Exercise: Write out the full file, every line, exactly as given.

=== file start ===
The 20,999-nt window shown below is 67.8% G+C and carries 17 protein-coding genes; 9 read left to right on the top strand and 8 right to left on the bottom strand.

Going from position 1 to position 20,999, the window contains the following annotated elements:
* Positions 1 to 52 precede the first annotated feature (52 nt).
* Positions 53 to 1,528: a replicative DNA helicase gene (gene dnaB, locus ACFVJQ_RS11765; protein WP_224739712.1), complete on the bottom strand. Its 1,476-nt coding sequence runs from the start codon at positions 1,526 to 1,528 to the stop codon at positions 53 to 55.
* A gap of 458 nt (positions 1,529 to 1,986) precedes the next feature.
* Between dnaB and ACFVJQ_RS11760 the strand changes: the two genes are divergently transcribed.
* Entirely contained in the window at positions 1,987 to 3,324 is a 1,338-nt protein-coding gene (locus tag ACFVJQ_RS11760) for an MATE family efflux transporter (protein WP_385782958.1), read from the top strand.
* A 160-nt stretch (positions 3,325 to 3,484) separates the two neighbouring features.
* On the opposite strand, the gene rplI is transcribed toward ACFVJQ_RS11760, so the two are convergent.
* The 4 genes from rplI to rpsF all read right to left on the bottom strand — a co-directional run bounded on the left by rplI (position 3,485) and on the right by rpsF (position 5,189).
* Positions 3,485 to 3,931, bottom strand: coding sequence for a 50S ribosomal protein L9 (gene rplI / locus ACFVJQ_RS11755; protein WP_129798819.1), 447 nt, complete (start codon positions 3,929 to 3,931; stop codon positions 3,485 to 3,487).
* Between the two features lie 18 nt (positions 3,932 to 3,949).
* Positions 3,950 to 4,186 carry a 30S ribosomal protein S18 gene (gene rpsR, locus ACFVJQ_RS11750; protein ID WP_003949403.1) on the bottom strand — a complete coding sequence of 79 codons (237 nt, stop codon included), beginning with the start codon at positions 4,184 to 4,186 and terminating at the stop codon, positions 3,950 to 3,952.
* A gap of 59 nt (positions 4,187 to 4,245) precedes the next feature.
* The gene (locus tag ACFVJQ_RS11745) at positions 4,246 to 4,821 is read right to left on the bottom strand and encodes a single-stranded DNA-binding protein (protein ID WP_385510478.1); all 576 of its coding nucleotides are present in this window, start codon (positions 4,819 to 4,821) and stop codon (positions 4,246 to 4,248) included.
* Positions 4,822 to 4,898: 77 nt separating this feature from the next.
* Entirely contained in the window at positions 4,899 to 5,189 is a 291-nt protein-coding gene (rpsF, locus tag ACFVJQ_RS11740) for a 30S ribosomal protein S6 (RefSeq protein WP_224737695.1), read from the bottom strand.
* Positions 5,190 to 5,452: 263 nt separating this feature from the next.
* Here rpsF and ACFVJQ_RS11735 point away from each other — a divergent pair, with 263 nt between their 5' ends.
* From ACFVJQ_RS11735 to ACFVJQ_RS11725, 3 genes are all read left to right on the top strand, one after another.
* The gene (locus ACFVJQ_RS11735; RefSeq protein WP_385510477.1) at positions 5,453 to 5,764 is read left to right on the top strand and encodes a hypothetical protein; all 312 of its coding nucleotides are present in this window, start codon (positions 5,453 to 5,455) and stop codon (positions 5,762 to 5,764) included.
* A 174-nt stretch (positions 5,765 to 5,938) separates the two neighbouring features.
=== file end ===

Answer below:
The 20,999-nt window shown below is 67.8% G+C and carries 17 protein-coding genes; 9 read left to right on the top strand and 8 right to left on the bottom strand.

Going from position 1 to position 20,999, the window contains the following annotated elements:
* Positions 1 to 52 precede the first annotated feature (52 nt).
* Positions 53 to 1,528: a replicative DNA helicase gene (gene dnaB, locus ACFVJQ_RS11765; protein WP_224739712.1), complete on the bottom strand. Its 1,476-nt coding sequence runs from the start codon at positions 1,526 to 1,528 to the stop codon at positions 53 to 55.
* A gap of 458 nt (positions 1,529 to 1,986) precedes the next feature.
* Between dnaB and ACFVJQ_RS11760 the strand changes: the two genes are divergently transcribed.
* Entirely contained in the window at positions 1,987 to 3,324 is a 1,338-nt protein-coding gene (locus tag ACFVJQ_RS11760) for an MATE family efflux transporter (protein WP_385782958.1), read from the top strand.
* A 160-nt stretch (positions 3,325 to 3,484) separates the two neighbouring features.
* On the opposite strand, the gene rplI is transcribed toward ACFVJQ_RS11760, so the two are convergent.
* The 4 genes from rplI to rpsF all read right to left on the bottom strand — a co-directional run bounded on the left by rplI (position 3,485) and on the right by rpsF (position 5,189).
* Positions 3,485 to 3,931, bottom strand: coding sequence for a 50S ribosomal protein L9 (gene rplI / locus ACFVJQ_RS11755; protein WP_129798819.1), 447 nt, complete (start codon positions 3,929 to 3,931; stop codon positions 3,485 to 3,487).
* Between the two features lie 18 nt (positions 3,932 to 3,949).
* Positions 3,950 to 4,186 carry a 30S ribosomal protein S18 gene (gene rpsR, locus ACFVJQ_RS11750; protein ID WP_003949403.1) on the bottom strand — a complete coding sequence of 79 codons (237 nt, stop codon included), beginning with the start codon at positions 4,184 to 4,186 and terminating at the stop codon, positions 3,950 to 3,952.
* A gap of 59 nt (positions 4,187 to 4,245) precedes the next feature.
* The gene (locus tag ACFVJQ_RS11745) at positions 4,246 to 4,821 is read right to left on the bottom strand and encodes a single-stranded DNA-binding protein (protein ID WP_385510478.1); all 576 of its coding nucleotides are present in this window, start codon (positions 4,819 to 4,821) and stop codon (positions 4,246 to 4,248) included.
* Positions 4,822 to 4,898: 77 nt separating this feature from the next.
* Entirely contained in the window at positions 4,899 to 5,189 is a 291-nt protein-coding gene (rpsF, locus tag ACFVJQ_RS11740) for a 30S ribosomal protein S6 (RefSeq protein WP_224737695.1), read from the bottom strand.
* Positions 5,190 to 5,452: 263 nt separating this feature from the next.
* Here rpsF and ACFVJQ_RS11735 point away from each other — a divergent pair, with 263 nt between their 5' ends.
* From ACFVJQ_RS11735 to ACFVJQ_RS11725, 3 genes are all read left to right on the top strand, one after another.
* The gene (locus ACFVJQ_RS11735; RefSeq protein WP_385510477.1) at positions 5,453 to 5,764 is read left to right on the top strand and encodes a hypothetical protein; all 312 of its coding nucleotides are present in this window, start codon (positions 5,453 to 5,455) and stop codon (positions 5,762 to 5,764) included.
* A 174-nt stretch (positions 5,765 to 5,938) separates the two neighbouring features.